Figure 3
Figure 3 Ultrasound-guided fetal pancreatic tissue injection into a porcine fetus with organ niche. A: The pancreas was harvested from the 40-d-old PDX1-Venus transgenic-pig fetus and minced. The minced-fetal pancreas was injected, under ultrasonographic guidance, through the uterine wall into the peritoneal cavity of a 40-d-old pig fetus. Peritoneal cavity of a 40-d-old pig fetus and a guide for the needle (A1). The needle was inserted into the omental foramen, and the minced-fetal pancreas was injected (A2); B: The minced-fetal pancreas was attached to the liver on day 14 (B1) and emitted green fluorescence (B2); C: The minced-fetal pancreas was attached under the diaphragm on day 14 (C1) and emitted green fluorescence (C2). Hematoxylin–eosin staining of the pancreas on day 14 (C3 and C4). The transplanted cells survived, and histological analyses confirmed the progressive development of the pancreatic ductal structures. (C4) comprises a higher magnification image of the region indicated by a black square in panel (C3). The time after birth is indicated in days. Scale bars: white, 1 mm; black, 5 µm. L: Liver; K: Kidney; St: Stomach; Di: Diaphragm.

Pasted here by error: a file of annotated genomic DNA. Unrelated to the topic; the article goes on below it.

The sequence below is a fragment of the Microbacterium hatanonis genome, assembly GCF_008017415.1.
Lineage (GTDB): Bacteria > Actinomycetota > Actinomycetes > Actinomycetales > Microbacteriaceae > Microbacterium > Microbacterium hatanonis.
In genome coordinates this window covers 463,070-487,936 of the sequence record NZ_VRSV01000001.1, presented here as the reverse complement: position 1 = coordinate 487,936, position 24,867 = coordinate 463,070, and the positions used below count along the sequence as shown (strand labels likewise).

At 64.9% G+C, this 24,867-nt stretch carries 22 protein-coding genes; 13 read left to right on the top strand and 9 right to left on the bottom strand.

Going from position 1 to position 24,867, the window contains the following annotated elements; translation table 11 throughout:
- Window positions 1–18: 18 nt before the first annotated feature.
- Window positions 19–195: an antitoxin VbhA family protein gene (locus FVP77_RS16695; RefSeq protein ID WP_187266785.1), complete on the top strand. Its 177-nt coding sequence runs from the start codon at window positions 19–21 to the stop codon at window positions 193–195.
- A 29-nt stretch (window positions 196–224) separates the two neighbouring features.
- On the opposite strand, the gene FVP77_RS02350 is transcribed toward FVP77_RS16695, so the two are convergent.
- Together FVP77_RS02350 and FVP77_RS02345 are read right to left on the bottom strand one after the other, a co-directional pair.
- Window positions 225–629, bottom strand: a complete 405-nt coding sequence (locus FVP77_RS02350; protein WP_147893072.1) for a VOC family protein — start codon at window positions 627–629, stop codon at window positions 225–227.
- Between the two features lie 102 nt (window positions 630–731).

Appropriate animal models for the evaluation of the efficacy and safety of new therapeutic concepts are critical for the successful application of translational medicine. Genetically tailored porcine models have the potential to bridge the gap between proof-of-concept studies in animals and clinical studies in patients with T1DM. The translation of novel discoveries to clinical applications is a long process that is costly and often inefficient. However, these efforts definitely hold potential for the provision of appropriate treatments within a reasonable time frame. We believe that new therapeutic approaches for solving the issues with β-cell replacement therapy to treat diabetes will be imminently discovered, validated, and optimized in large animal models, which will help save patient lives.


Manuscript source: Invited manuscript

Specialty type: Endocrinology and metabolism